The one constant in Cuba in the last six decades has been a Castro holding the reins of power. But with Friday’s death of Fidel and the fact his younger brother Raul is 85, attention is turning to the next generation of Cuban leaders.
Miguel Diaz-Canel, 55, currently serves as Raul Castro’s vice president and is his apparent successor. He has been working his way up the hierarchy for 30 years, first in provincial positions and then as minister of higher education. When he was 43, he became a member of the Politburo, the youngest ever. Most of the other members fought in the 1959 revolution.
An electrical engineer by trade and a Beatles fan, Diaz-Canel is a social media devotee, often posting pictures of himself and the younger Castro brother.
America’s Quarterly said in a profile last year Diaz-Canel generally keeps a low profile. He was born after the revolution and is a member of the reform wing of the party, more an experienced manager than ideologue. Unlike the Castros, he dresses in jeans and sports jackets, eschewing military fatigues.
"He is well-liked, young, well-educated, and he's gone through all the different hoops. That he is admired in the often snippy world of university circles is very significant and shows he has the talent for handling people," Professor Rafael Betancourt of the University of Havana told the Latin Post.
He is described as witty and relaxed in private, but not a rousing speaker or charismatic leader in public. In his provincial stints, Diaz-Canel often would pop into local bars to take the temperature of the community.
In appointing Diaz-Canel, Raul Castro declared, “Comrade Diaz-Canel is not an upstart nor improvised.” He stopped short, however, of declaring Diaz-Canel his successor. When he assumed power from his brother in 2013, Raul Castro said he would serve only five years but left open whether he also will resign his positions as head of the Cuban military and the Communist Party.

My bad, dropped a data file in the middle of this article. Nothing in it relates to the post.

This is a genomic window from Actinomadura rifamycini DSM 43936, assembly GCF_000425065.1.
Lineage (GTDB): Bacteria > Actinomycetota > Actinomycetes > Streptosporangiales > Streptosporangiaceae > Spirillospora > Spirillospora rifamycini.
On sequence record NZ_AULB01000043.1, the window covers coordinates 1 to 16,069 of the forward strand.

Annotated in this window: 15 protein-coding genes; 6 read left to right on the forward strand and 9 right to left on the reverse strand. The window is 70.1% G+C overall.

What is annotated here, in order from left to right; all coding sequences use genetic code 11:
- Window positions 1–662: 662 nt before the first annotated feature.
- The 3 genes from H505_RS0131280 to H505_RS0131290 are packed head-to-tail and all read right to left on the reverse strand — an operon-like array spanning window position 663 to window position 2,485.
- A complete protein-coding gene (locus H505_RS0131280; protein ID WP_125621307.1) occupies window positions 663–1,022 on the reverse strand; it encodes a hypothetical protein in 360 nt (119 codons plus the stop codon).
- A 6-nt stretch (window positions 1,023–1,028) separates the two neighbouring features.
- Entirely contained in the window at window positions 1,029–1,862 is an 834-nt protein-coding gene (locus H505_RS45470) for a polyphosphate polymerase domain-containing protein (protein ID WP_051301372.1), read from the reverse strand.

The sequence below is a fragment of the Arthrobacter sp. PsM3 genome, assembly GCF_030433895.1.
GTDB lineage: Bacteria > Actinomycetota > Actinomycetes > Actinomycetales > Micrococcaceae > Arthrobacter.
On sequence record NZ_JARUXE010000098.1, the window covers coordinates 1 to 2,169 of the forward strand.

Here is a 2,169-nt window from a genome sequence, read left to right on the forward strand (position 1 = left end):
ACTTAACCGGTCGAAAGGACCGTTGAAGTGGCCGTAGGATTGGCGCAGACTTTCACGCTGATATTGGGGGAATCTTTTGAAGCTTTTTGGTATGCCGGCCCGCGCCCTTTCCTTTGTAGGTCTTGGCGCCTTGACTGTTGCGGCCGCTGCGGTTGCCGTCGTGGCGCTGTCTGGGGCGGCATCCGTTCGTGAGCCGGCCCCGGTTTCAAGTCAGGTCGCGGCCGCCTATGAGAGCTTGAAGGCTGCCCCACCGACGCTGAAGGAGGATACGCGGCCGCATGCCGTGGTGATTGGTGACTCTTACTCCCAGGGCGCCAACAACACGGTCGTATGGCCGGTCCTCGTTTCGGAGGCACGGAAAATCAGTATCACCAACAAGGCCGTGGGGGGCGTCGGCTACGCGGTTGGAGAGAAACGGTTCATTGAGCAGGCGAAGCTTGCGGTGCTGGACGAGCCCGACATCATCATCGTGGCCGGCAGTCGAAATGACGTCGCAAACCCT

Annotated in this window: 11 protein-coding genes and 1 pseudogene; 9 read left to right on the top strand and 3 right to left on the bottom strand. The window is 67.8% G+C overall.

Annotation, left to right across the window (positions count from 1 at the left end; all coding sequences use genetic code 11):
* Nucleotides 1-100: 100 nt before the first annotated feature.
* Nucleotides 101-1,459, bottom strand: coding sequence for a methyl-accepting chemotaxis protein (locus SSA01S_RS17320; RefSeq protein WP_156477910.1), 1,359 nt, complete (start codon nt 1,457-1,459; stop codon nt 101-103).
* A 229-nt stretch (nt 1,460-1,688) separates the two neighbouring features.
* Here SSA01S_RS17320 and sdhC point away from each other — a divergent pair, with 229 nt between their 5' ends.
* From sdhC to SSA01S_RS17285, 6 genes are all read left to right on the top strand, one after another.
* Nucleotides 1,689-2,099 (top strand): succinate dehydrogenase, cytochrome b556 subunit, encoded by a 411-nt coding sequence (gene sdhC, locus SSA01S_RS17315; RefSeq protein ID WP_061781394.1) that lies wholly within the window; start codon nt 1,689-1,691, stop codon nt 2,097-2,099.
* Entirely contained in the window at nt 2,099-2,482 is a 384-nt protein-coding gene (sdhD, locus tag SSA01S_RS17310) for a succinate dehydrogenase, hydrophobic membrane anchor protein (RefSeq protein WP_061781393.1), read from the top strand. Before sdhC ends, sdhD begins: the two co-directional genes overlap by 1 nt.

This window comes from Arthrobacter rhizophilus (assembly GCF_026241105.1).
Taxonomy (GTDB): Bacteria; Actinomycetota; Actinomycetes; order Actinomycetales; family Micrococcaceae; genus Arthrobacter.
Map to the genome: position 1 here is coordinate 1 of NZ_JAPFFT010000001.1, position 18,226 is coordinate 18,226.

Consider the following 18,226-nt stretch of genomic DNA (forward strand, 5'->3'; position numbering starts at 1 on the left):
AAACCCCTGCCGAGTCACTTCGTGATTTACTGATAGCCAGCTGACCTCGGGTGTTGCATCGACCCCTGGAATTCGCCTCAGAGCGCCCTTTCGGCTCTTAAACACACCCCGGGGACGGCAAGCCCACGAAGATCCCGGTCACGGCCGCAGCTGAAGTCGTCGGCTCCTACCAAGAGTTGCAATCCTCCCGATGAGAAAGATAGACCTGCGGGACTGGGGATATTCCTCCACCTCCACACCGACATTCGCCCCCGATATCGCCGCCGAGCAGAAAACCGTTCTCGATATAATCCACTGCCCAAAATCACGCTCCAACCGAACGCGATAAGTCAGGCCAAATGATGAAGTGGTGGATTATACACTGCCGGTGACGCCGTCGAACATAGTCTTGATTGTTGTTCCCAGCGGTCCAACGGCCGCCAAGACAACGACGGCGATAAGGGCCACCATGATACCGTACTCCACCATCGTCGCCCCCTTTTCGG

The question is whether Diaz-Canel will be able to maintain the same kind of control as the Castro brothers, who forged strong relationships with the military, which controls nearly all of the island’s money and economy.
Cuban dissident and human rights activist Antonio Rodiles thinks not. He told the Latin Post Diaz-Canel will be little more than a figurehead for the military, a placeholder until younger members of the Castro family, like Raul Castro’s son Alejandro are ready to seize power.
"When Raul Castro is the president, then yes, the president runs Cuba," Jaime Suchliki, director of the University of Miami's Institute for Cuban and Cuban-American Studies, told the Miami Herald. "When Raul Castro is not president, that will be a very different matter. Díaz-Canel has no tanks and no troops."
Col. Alejandro Castro Espin, 51, is in Cuba’s Interior Ministry security forces and one of his father’s closest aides as a member of a commission on defense and national security. Also in the wings is Col. Alberto Rodriguez Lopez-Callejas, his son-in-law.
The Herald said signs of generational change are emerging all over the island.
"They are showing on the Mesa Redonda TV show documentaries glorifying the lives of old military generals, humanizing the lives of members of the elite,” Cuban dissident Ailer González told the Herald. It seems a sort of goodbye, in order to promote younger people willing to continue defending the regime."